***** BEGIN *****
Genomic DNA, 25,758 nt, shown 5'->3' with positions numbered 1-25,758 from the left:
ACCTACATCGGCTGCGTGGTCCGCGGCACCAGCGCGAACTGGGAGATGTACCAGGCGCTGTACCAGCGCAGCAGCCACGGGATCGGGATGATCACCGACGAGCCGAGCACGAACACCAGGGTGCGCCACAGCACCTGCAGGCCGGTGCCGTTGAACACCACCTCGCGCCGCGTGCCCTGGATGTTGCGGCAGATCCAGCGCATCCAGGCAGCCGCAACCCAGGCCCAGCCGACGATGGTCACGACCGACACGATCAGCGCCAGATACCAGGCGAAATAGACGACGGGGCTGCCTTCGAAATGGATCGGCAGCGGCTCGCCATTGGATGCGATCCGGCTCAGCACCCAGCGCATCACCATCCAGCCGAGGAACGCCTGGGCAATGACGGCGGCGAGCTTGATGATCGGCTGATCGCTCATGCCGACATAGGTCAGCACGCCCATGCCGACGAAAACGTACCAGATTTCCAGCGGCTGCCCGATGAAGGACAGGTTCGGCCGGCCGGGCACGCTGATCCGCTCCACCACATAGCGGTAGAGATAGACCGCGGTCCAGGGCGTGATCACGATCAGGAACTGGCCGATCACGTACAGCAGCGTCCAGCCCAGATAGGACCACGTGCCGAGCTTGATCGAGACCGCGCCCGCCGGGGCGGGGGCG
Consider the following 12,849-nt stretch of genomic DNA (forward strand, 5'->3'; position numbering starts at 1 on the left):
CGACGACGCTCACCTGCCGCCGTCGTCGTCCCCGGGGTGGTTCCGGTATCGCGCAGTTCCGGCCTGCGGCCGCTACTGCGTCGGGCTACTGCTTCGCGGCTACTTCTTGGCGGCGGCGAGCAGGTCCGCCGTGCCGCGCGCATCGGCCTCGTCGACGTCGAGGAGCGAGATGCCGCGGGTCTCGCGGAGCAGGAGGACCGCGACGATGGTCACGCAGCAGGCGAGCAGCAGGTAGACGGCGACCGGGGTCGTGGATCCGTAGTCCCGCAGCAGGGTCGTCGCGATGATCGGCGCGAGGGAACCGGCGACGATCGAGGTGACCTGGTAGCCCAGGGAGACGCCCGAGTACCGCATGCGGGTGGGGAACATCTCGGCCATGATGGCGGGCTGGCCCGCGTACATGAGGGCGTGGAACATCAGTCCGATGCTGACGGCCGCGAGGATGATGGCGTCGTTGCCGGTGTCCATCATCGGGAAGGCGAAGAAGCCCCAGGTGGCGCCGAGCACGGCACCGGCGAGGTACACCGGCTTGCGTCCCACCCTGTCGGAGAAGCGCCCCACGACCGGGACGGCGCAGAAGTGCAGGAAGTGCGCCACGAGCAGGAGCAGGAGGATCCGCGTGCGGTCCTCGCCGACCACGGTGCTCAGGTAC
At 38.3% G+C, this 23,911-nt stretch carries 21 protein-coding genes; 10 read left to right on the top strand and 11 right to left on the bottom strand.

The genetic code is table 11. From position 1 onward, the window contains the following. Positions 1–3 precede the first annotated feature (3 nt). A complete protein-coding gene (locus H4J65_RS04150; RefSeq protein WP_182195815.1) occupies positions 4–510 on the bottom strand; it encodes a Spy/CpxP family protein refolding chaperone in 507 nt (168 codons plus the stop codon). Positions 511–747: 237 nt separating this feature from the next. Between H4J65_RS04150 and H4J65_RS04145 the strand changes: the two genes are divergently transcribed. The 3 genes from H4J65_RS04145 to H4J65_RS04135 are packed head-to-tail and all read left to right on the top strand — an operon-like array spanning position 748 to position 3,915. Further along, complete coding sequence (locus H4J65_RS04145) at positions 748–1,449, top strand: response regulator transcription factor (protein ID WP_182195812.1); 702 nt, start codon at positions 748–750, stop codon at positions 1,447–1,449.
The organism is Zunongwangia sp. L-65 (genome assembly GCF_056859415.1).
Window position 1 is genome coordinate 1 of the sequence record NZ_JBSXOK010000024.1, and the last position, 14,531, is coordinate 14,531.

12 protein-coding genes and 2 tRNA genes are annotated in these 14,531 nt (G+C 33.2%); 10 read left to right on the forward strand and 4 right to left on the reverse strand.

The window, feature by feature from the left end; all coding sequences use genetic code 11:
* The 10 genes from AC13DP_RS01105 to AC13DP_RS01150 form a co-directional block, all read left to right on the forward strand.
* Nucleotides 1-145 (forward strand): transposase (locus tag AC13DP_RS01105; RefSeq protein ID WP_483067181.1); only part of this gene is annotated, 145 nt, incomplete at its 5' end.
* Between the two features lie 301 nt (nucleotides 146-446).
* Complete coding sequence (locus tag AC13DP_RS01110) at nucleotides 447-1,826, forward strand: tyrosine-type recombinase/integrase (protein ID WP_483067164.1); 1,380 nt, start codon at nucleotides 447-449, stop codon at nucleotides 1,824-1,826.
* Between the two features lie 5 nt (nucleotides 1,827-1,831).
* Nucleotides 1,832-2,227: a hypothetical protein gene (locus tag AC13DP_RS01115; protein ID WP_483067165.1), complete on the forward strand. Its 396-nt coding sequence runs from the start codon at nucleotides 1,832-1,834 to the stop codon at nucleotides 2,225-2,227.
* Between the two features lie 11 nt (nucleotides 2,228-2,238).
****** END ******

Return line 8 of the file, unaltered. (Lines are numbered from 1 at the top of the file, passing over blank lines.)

Window position 1 is genome coordinate 1 of the sequence record NZ_JBSXOK010000024.1, and the last position, 14,531, is coordinate 14,531.